Panthers Swarm Vikings

It's time to pull out the old cliche "that's why they play the games". That certainly was in the case in Minnesota as the Carolina Panthers showed up with a rookie quarterback and a youth movement on defense, and put the clamps on the vaunted Viking offensive attack.

The first shock came on the opening kickoff when rookie Steve Smith started the NFL season by taking that kick back 93 yards for a touchdown. No problem, that would just get the Viking offense on the field quicker. Who ever would have imagined that it would take that offense more than a half to get on the scoreboard?

In the meantime, the Panthers had added a field goal, and had the Metrodome crowd shaking its' collective head, never imagining that Duante Culpepper, Cris Carter and Randy Moss would be shut out for a half. For Moss, it was a double dose of goose eggs, he was held without a catch in the first half.

That in itself was shocking, as the Panthers' defensive backfield was without its' best player, strong safety Mike Minter, and with a pair of second year players. But they were able to keep the Vikings, especially quarterback Duante Culpepper, off kilter enough to keep them from scoring.

Things changed though in the second half, as the Vikings struck quickly. In just over 6 minutes, they got a pair of touchdowns sandwiching a Chris Weinke interception to take a 13-10 lead. But, the momenteum swung right back to the Panthers on the extra point attempt, when Carolina came up with a block to stay within a field goal.

Weinke, the Minnesota native who was starting his first NFL game, showed the kind of poise we saw during the pre-season, not letting the pick rattle him. He hit Donald Hayes for 13 yards and Muhsin Muhammad for 43 on a flea flicker. After missing on an attempt to Nick Goings, he hit Muhammad again on a 16-yard touchdown to give the Panthers the lead back...and to take the Metrodome crowd out of the game again.

The Vikings couldn't recover. Abandoning the short passing game that had gotten them back into the game, Culpepper's troops went three-and-out, and then, on the first play of the next possession, he missed badly in an attempt to Moss and was picked off by Deon Grant.

The Panthers took 7 plays to move 34 yards, with Weinke scoring his first NFL touchdown on a one yard dive making it 24-13.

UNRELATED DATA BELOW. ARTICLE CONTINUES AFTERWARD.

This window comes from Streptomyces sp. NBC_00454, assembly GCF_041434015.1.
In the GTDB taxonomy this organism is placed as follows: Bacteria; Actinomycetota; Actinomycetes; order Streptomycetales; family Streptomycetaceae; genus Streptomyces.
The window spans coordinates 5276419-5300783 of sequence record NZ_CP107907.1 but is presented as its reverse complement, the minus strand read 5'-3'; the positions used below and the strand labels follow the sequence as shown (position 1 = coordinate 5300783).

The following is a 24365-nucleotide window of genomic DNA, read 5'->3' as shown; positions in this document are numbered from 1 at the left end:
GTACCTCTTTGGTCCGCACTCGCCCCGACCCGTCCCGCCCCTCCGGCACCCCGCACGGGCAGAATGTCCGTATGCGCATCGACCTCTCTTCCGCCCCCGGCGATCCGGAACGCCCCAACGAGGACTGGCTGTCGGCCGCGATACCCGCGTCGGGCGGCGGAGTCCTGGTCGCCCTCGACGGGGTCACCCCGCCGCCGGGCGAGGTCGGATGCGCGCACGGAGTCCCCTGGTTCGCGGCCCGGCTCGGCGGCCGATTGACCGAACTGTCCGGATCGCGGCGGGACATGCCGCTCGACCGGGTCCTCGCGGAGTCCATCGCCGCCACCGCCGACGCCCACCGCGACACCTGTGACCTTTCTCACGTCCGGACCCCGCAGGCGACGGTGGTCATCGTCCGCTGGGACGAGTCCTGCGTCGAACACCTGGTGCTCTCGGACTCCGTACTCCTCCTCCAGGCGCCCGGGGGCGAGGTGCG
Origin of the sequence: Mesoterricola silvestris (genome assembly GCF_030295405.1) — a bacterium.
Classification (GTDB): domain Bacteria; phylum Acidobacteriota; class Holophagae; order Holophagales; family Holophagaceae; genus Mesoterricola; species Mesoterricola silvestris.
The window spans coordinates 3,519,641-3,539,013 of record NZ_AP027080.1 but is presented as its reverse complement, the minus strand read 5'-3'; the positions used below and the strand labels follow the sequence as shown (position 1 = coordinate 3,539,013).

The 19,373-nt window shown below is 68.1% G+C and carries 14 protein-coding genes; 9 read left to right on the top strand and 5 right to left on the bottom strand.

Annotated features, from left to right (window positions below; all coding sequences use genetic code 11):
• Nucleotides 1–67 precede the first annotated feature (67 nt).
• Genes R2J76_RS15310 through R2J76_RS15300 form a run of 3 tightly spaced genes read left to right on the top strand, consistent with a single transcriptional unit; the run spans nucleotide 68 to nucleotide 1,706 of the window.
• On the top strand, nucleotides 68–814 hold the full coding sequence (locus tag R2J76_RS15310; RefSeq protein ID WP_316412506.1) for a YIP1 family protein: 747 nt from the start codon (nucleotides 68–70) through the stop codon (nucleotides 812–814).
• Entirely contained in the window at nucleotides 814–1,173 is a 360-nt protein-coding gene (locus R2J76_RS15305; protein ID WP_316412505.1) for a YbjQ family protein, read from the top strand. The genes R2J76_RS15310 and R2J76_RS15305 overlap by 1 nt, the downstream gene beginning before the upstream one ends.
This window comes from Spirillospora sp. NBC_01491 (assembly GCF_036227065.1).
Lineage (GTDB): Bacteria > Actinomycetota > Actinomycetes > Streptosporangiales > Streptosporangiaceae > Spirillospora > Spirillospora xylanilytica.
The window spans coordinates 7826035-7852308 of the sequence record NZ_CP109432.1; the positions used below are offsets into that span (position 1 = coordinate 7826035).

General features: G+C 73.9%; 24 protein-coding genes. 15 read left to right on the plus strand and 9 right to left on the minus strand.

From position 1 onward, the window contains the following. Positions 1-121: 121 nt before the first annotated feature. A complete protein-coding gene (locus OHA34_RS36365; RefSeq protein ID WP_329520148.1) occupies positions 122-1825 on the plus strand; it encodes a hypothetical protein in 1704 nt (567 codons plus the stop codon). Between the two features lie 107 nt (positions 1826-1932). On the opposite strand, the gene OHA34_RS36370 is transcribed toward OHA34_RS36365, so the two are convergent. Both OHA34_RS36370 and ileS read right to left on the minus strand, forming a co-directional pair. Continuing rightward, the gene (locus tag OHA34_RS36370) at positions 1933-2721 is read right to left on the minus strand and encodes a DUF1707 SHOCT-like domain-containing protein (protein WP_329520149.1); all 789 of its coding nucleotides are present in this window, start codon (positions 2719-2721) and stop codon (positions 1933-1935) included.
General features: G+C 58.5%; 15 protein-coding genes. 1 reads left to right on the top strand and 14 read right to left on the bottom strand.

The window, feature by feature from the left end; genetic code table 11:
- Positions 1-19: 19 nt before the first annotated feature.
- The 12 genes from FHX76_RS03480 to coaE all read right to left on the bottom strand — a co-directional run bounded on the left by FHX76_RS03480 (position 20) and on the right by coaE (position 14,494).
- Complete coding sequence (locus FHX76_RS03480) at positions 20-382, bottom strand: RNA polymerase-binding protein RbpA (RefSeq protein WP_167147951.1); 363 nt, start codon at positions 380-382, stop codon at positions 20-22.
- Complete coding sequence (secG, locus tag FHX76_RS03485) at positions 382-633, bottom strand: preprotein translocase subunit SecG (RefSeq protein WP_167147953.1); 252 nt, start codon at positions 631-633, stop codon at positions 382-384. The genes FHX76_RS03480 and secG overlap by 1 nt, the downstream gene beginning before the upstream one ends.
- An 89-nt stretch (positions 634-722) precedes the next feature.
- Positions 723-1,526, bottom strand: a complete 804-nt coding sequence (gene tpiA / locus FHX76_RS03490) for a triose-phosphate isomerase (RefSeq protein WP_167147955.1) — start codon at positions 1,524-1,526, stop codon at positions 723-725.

One final Viking comeback attempt was thwarted by a reversed call. Culpepper rolled right and tried to squeeze into the corner of the end zone, he reached the ball out and lost it over the sideline in the end zone. He was ruled out at the one. The Panthers appealled, and won. The replay showed that he had lost the ball before he was down, and that meant a touchback and Panther ball at the 20.

It was the last of five turnovers for the Vikings, 3 interceptions and 2 lost fumbles. Culpepper ended up the day 22-38 for 236 yards...but with the three picks. He was also the team's leading rusher with 12 carries for 57 yards. Randy Moss finished the day with just one catch for 28 yards.

Chris Weinke, on the other hand, has a lot to be happy about, joining the elite list of rookie quarterbacks with a win in their first start. He was 13-22 for 223 with one touchdown pass, one interception and one touchdown rushing. Another rookie grabbed some attention in the offensive backfield as well, Nick Goings spent the bulk of the final three quarters on the field (following a Tshimanga Biakabutuka fumble deep in Viking territory) and gained 86 yards on 25 carries.

Tight end Wesley Walls celebrated a successful return from a knee injury pulling down 3 passes for 74 yards. Muhsin Muhammad caught 4 for 69.

What actually happened in the Metrodome will be up for debate for a while to come. Were the Vikings overconfident (they came in a 10 point favorite)? Did the emotion from a tribute to Korey Stringer backfire on them? I believe it was a combination of things, starting with the Panthers coming in with a better plan. George Seifert and his assistants knew what they wanted to do, and his club executed it to near perfection. Then, I'm willing to throw in an element of Vikings over-confidence. Hey, virtually no one in Charlotte believed the Panthers had a chance, why would the Vikings be prone to believe anything different? Then again, that's why they play the games.

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